We took in the view for a bit, and then headed towards the beach of the marina grande, which was about a 15 minute walk down a hill that honestly feels at times like you are walking at a 90 degree angle. I don’t think I’ve ever walked at such a steep angle for such a long distance. And with every step down, we knew we had to take that same one back up. The path felt like we were in a stone maze. While we were walking through a neighborhood that you typically would navigated through on open sidewalks, the path was lined with high, stoned walls. Behind the stone walls were small homes with large gardens growing lemon trees. From time to time, the leaves and lemons draped over the walls like canopies and you would see that the lemons were the size of small cantaloupes. Once we made it to the bottom, we were completely out of breath!
The walk to the bottom of the cliff was fun, but in retrospect, we both wish we’d just stayed at marina piccola. We only had three hours on the island and once we were at the marina grande, we needed to make sure we got back to the marina piccola in time. The walk between the two marinas would take over 45 minutes one way, so the best way to travel between the two is by city bus. The city bus comes about every half hour, and a line for the bus starts early. So while you could plan to take the 2:30 bus, if there are too many people in line before you, there may not be room, and you’ll have to wait for the next one. The stress of catching the city bus to head back to our marina before our boat left, combined with the touristy nature of the marina grande, just wasn’t our thing. While the view from the top was gorgeous, we were staying at Positano so we were not short on oceanscape views.
After the three hours on the island, we made the journey back to Positano.
But before we made it back home, we took a detour. Our captain drove us to a calm cove, popped a bottle of prosecco, and announced that if anyone wants to jump into the ocean, now was the time. It was a brisk day, and the water looked cold. But there was no way I was going to miss the chance to swim in the Tyrrhenian Sea. So I tossed off my shirt, got to the back of the boat, and plunged in. I have swam in the Atlantic and Pacific Oceans before, but it had always been from a beach. This was my first time jumping into salt water from a boat, and it was a huge shock. The salt water is dense and heavy and pushes down on you. I jumped feet first into the water, and I kept diving deeper and deeper down. It was surprising how long it took me to stop diving down and start making my way up to the surface, and even that felt so slow.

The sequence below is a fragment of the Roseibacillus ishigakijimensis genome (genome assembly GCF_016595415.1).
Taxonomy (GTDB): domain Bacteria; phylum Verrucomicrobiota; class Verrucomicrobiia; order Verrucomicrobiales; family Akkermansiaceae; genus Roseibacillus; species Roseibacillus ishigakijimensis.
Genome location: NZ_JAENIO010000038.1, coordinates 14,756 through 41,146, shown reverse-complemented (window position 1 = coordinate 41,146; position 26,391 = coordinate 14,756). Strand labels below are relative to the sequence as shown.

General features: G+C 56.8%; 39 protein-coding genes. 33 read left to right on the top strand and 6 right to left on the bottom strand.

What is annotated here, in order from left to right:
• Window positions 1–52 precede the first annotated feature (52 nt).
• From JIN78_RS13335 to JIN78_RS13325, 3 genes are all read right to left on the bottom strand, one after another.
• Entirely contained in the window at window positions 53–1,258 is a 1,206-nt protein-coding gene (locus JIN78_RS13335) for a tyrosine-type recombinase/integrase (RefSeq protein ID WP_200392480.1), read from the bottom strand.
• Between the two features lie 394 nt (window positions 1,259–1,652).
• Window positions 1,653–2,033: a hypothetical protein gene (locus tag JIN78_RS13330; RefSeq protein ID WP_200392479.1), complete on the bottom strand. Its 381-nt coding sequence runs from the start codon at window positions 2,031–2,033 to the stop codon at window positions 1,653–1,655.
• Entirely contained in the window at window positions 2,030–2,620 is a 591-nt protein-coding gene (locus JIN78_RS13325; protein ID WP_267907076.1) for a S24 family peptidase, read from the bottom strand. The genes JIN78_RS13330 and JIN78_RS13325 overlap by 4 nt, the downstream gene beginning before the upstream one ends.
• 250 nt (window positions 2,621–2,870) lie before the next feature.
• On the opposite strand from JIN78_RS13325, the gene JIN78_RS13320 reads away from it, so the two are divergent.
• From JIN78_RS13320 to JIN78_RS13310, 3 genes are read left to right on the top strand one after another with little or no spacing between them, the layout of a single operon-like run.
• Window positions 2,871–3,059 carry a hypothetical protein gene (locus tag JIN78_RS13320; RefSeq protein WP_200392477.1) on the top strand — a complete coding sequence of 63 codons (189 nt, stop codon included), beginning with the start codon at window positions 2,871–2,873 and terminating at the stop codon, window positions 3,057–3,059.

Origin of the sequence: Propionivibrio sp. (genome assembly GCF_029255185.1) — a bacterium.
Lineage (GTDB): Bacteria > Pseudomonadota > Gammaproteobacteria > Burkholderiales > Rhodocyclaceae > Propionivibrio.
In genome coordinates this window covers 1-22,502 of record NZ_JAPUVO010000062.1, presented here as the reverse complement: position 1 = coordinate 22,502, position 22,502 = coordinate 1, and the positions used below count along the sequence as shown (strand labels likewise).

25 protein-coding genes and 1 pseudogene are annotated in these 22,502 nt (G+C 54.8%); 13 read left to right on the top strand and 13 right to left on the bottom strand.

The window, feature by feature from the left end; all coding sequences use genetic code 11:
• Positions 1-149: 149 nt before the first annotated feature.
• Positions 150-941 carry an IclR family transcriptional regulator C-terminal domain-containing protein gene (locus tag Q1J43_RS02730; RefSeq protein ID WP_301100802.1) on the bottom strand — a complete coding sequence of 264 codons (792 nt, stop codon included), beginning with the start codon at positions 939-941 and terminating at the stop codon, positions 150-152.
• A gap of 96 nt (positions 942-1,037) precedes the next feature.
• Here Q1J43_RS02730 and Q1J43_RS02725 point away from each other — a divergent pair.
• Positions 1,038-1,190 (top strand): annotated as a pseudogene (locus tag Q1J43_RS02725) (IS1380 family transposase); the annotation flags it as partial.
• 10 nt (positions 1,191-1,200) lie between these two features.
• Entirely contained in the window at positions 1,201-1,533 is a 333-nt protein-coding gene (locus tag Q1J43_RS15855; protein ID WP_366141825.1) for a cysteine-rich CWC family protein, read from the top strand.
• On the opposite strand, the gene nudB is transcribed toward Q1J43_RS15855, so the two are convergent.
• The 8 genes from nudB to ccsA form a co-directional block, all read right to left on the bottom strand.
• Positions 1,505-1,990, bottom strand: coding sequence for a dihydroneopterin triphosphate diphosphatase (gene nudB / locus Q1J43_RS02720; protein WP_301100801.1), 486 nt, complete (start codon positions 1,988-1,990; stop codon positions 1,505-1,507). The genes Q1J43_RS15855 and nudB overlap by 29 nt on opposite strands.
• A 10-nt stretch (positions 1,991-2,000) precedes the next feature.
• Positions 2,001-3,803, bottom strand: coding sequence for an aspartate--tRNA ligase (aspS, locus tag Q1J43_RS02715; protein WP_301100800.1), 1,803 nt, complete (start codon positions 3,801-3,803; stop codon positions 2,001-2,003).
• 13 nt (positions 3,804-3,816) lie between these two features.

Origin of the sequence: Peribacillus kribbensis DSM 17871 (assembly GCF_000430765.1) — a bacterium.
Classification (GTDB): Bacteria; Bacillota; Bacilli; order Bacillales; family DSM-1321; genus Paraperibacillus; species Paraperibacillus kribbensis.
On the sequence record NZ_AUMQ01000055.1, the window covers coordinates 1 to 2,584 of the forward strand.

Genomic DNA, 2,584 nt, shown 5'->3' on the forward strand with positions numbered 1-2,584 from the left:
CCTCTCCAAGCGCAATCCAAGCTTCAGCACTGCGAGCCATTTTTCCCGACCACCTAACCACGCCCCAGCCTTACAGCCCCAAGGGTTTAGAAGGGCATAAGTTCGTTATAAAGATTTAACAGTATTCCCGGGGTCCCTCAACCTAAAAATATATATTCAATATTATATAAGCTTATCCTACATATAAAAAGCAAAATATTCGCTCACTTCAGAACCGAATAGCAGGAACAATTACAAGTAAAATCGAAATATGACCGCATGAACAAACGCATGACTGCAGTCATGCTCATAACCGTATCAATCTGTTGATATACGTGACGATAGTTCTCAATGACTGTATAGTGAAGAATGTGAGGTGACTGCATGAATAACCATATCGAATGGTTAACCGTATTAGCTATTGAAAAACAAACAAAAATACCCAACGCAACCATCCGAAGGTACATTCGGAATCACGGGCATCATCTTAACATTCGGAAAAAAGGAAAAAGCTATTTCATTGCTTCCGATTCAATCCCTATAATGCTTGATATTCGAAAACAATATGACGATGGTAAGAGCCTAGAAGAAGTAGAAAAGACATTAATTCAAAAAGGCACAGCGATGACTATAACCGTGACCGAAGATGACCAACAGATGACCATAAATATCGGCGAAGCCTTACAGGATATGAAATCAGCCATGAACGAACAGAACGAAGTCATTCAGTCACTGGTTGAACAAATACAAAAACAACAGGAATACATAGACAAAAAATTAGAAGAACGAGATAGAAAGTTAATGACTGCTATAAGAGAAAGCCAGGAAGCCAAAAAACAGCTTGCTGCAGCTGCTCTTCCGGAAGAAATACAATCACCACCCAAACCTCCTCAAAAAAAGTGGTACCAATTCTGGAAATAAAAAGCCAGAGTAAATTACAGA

Out of the 12 of us on the boat, only one other guy initially jumped in with me (not Matt, he wouldn’t do it). Sure, the water was cold at first, but once you swam around a bit, the temperature evened out and felt like slightly cold bathwater. We yelled to the remaining 10 on the boat that it really wasn’t that bad. But I am from Minnesota and he is from the Netherlands, so we can handle cold water. Hearing that I was from Minnesota, a guy from Quebec, Canada said there was no way he was going to bested by someone from America and jumped in after us. Too late, he already was 😉
After a couple minutes swimming, we joined everyone on the boat for some prosecco and continued our journey home. We pulled back to the dock around 6:00 p.m., sunkissed and tired from a full day of boating.
All and all, it was a perfect day excursion. Swimming and boating are high on my list of favorite activities so it was well-worth the price of a full-day tour v. a water taxi for us. Being able to take our time to boat around the island, jump from cove to cove, and take a dip in the ocean, we were happy with our tour. For certain, if we ever make our way back to Positano, it will include a day trip to Capri! It was easily a highlight of our trip!
Other Italy posts: Positano Travel Guide // Five things you should know about Italy before you plan a vacation there // Rome! (to come)